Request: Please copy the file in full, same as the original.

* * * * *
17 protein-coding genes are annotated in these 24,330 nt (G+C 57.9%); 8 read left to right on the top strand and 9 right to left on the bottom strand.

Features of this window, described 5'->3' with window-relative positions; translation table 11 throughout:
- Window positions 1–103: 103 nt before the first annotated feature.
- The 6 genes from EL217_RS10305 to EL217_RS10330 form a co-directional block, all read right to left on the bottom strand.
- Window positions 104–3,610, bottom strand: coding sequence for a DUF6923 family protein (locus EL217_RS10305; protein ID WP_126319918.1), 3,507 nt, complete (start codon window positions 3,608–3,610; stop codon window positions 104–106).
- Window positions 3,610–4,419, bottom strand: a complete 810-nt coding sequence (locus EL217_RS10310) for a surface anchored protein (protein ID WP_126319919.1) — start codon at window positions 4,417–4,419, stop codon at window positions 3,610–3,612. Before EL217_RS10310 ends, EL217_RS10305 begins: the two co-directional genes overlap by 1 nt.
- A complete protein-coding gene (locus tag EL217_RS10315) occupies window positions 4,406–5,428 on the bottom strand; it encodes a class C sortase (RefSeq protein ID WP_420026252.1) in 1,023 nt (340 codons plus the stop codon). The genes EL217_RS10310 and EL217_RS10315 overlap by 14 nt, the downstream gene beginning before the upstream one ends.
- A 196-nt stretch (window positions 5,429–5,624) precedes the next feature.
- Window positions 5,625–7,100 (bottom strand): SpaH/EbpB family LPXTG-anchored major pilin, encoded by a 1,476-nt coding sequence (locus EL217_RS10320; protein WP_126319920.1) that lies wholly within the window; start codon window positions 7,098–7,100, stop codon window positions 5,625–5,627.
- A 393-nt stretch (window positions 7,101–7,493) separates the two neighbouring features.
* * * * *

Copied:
17 protein-coding genes are annotated in these 24,330 nt (G+C 57.9%); 8 read left to right on the top strand and 9 right to left on the bottom strand.

Features of this window, described 5'->3' with window-relative positions; translation table 11 throughout:
- Window positions 1–103: 103 nt before the first annotated feature.
- The 6 genes from EL217_RS10305 to EL217_RS10330 form a co-directional block, all read right to left on the bottom strand.
- Window positions 104–3,610, bottom strand: coding sequence for a DUF6923 family protein (locus EL217_RS10305; protein ID WP_126319918.1), 3,507 nt, complete (start codon window positions 3,608–3,610; stop codon window positions 104–106).
- Window positions 3,610–4,419, bottom strand: a complete 810-nt coding sequence (locus EL217_RS10310) for a surface anchored protein (protein ID WP_126319919.1) — start codon at window positions 4,417–4,419, stop codon at window positions 3,610–3,612. Before EL217_RS10310 ends, EL217_RS10305 begins: the two co-directional genes overlap by 1 nt.
- A complete protein-coding gene (locus tag EL217_RS10315) occupies window positions 4,406–5,428 on the bottom strand; it encodes a class C sortase (RefSeq protein ID WP_420026252.1) in 1,023 nt (340 codons plus the stop codon). The genes EL217_RS10310 and EL217_RS10315 overlap by 14 nt, the downstream gene beginning before the upstream one ends.
- A 196-nt stretch (window positions 5,429–5,624) precedes the next feature.
- Window positions 5,625–7,100 (bottom strand): SpaH/EbpB family LPXTG-anchored major pilin, encoded by a 1,476-nt coding sequence (locus EL217_RS10320; protein WP_126319920.1) that lies wholly within the window; start codon window positions 7,098–7,100, stop codon window positions 5,625–5,627.
- A 393-nt stretch (window positions 7,101–7,493) separates the two neighbouring features.